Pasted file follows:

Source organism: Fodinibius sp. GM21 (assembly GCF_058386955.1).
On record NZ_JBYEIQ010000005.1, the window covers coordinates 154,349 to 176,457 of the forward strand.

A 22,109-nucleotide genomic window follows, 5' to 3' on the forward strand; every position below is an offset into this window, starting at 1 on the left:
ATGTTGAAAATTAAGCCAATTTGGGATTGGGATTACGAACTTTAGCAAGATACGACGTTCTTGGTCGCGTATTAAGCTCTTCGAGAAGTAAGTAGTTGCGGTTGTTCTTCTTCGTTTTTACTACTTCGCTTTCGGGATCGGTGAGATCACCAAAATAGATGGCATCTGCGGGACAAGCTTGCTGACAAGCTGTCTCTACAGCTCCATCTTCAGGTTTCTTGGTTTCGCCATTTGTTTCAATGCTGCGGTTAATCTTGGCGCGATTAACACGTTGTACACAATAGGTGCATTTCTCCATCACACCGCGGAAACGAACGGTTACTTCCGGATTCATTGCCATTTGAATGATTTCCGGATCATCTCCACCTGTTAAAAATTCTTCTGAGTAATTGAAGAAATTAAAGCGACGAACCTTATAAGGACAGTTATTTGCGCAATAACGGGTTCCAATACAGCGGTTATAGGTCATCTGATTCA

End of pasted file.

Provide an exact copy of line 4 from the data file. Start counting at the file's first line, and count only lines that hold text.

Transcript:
ATGTTGAAAATTAAGCCAATTTGGGATTGGGATTACGAACTTTAGCAAGATACGACGTTCTTGGTCGCGTATTAAGCTCTTCGAGAAGTAAGTAGTTGCGGTTGTTCTTCTTCGTTTTTACTACTTCGCTTTCGGGATCGGTGAGATCACCAAAATAGATGGCATCTGCGGGACAAGCTTGCTGACAAGCTGTCTCTACAGCTCCATCTTCAGGTTTCTTGGTTTCGCCATTTGTTTCAATGCTGCGGTTAATCTTGGCGCGATTAACACGTTGTACACAATAGGTGCATTTCTCCATCACACCGCGGAAACGAACGGTTACTTCCGGATTCATTGCCATTTGAATGATTTCCGGATCATCTCCACCTGTTAAAAATTCTTCTGAGTAATTGAAGAAATTAAAGCGACGAACCTTATAAGGACAGTTATTTGCGCAATAACGGGTTCCAATACAGCGGTTATAGGTCATCTGATTCA